Rusty Hazelden Launches The Art of V-Ray Vol. 1

Jul 31, 2019 at 10:06 pm by nickcharles


Visual effects artist Rusty Hazelden has released an in-depth 4 part V-Ray tutorial series on YouTube. "The Art of V-Ray, Volume 1" is a practical guide to mastering the V-Ray renderer in Autodesk Maya. Rusty's tutorial series' are filled with expert tips and information, and his delivery of the material is fantastic.

I reached out to Rusty for a quick interview about his work and his wonderful tutorials. A link to his new "The Art of V-Ray Vol. 1" tutorial series follows, along with a complete description of the content. Be sure to check it out!

Can you tell us a little bit about yourself, and what sparked your interest in visual effects?
 
I'm a VFX artist based in Nova Scotia, Canada. My interest in 3D graphics and visual effects began back in 1995 when I started using a color Macintosh computer with a 33MHz processor and 8MB of RAM!
 
Over the years I've had a chance to use just about every 3D tool on the market. Major milestones for me were Strata Vision 3D, Specular Infini-D, Bryce 3D, ElectricImage, Cinema4D, Alias StudioTools, Maya, and Houdini. Each tool was mind-blowing at the time, and as the years have progressed some of these packages have faded out, but many of them are still going strong.
 
As computers have gotten faster, the painfully slow aspects of 3D have changed. It is amazing what you can do today on a common desktop computer! It sure has come a long way since the days when VFX artists required high-end (and crazy expensive) Silicon Graphics workstations.
 
I love movies and in the late 90s, it was an exciting time to learn 3D. Each year when new blockbuster movies came out they were filled with all kinds of never before seen digital effects. I remember watching the dinosaurs in Jurassic Park. It was the first time I had ever seen such life-like creatures rendered in 3D and I was hooked on VFX from that point onward. Twister and Armageddon are still some of my favorite VFX driven movies from that era, and they still look amazing, even by today's standards!
 
How long have you been working in the industry?
 
I started working in the visual effects industry in the year 2000. I still find it hard to believe that was over 19 years ago - wow, time flies when you're having fun!
 
What made you decide to create tutorials and share your knowledge?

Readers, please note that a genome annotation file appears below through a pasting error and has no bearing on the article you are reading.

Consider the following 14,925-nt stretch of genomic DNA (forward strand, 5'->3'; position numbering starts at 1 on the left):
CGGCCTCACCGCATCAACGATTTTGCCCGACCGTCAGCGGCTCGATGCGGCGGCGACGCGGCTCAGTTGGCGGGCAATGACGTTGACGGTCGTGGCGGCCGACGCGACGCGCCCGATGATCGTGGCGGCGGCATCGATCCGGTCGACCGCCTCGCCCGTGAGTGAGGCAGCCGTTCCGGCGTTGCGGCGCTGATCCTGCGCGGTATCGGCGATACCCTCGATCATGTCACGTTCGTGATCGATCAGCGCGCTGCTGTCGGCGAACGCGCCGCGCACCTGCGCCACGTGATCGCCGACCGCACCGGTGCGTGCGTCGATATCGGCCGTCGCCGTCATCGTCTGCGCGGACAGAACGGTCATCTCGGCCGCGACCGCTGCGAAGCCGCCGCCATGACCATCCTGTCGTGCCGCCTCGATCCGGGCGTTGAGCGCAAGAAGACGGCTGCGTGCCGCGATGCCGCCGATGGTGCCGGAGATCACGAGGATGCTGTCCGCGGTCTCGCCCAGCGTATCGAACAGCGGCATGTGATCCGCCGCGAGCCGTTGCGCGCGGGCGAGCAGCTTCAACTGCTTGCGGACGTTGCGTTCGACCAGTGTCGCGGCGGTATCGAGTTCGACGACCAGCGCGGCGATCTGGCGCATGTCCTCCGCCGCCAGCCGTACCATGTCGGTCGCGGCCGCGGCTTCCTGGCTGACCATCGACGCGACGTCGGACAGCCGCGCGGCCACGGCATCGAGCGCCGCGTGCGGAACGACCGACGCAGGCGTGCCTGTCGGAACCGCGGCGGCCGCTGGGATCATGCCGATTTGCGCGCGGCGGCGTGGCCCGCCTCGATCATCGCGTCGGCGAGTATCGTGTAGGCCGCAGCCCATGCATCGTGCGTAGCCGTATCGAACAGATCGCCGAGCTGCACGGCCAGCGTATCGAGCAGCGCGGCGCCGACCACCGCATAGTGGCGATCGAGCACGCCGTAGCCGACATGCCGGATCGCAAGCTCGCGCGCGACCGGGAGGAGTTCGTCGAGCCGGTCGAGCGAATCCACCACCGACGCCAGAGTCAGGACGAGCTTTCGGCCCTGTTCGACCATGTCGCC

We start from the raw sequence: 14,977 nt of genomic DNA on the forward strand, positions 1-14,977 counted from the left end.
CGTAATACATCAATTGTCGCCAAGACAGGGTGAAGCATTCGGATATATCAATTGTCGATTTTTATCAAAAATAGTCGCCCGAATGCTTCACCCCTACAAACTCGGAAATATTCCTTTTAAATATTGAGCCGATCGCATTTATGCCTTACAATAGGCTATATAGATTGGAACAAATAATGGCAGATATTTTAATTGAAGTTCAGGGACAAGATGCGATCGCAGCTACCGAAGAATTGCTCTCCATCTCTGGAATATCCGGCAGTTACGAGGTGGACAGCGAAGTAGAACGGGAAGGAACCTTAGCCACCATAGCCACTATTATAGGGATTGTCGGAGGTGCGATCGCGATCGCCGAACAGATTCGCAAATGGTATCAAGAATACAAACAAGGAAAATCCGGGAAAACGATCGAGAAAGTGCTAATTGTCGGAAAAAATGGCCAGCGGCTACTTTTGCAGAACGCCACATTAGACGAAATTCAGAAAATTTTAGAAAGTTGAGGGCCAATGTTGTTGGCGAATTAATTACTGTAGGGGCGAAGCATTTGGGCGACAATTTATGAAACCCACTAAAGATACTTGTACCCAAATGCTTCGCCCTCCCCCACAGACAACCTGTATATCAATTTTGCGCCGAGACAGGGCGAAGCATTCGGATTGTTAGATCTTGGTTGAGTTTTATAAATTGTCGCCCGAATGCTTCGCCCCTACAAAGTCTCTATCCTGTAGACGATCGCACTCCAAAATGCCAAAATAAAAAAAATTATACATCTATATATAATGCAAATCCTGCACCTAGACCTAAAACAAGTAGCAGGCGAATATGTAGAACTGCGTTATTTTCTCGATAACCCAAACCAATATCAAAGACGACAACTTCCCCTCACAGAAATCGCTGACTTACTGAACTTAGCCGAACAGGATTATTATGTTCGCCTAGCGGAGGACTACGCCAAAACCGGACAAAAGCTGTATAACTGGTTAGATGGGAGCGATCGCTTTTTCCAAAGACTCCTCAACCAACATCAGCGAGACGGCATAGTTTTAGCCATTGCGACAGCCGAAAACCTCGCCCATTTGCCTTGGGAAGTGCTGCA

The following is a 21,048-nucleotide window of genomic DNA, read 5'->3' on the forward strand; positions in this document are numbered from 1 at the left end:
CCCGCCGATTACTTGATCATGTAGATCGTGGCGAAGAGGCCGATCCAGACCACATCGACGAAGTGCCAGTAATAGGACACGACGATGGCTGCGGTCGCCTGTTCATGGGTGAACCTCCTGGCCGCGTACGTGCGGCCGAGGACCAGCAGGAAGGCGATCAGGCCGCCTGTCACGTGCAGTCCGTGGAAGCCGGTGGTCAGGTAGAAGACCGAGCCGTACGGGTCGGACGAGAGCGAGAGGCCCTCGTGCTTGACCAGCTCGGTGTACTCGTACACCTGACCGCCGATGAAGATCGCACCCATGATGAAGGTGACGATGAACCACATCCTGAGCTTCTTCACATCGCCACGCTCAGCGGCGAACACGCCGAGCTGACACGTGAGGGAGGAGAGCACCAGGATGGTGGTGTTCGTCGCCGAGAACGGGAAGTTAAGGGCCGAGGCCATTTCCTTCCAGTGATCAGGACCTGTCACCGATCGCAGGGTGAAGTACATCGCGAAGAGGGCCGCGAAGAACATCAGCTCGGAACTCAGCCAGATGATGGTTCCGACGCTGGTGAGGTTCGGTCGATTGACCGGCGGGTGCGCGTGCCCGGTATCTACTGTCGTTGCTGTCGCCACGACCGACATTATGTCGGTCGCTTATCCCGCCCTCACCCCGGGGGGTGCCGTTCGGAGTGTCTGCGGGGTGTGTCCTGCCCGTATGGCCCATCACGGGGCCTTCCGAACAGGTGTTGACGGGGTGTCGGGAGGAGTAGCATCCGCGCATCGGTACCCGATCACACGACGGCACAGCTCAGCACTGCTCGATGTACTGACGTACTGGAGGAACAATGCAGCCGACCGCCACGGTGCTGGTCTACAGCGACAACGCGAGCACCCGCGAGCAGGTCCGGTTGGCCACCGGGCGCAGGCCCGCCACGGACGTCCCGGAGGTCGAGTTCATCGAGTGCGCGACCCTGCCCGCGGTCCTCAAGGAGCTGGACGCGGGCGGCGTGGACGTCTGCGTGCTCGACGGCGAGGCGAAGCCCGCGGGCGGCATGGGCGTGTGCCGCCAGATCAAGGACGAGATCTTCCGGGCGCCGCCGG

One problem I encountered early on while learning 3D applications, was a lack of video-based learning resources. New 3D software packages would often come on a series of disks or CDs, and if you were lucky, they included a user manual the size of a phone book! To master each tool I had to spend years reading these huge manuals over and over again. Since they were all on paper there wasn't a simple search function, so getting any kind of answer to a question would often take hours.
 
Then DVDs came along. I already had experience as a video editor, so I figured why not try and make this learning process a little bit simpler for others by taking all of my notes on 3D software and converting them into video tutorials. I made my first Maya training DVD in December 2003 and artists around the world started ordering it. Before long, I was busy putting DVDs in mailers and sending them all around the world. That was an exciting time, but the downside to learning from DVDs was the shipping time. I still remember stories from customers in far corners of the world that had to wait weeks for DVDs to arrive. Back then learning 3D still required a lot of patience.
 
Fast forward to today and now I'm releasing 3D tutorials on YouTube! I love the fact that anyone in the world can now learn with the click of a button, instantly.
 
How long have you been using Maya, and what do you feel are its best strengths? What do you like most about the software?
 
I started learning Maya back in the late 90s just after it was developed by Alias Wavefront. I always look forward to new releases and it keeps getting better each year. Maya used to be seen as a big box tool; meaning you would do everything from modeling and animation right through to dynamics and rendering in one application. It still is an invaluable tool in my workflow for modeling and animation, but now I also rely on many other specialized tools for certain tasks.
 
Houdini is great for projects that need dynamic simulations like clouds, water, fire, or destruction.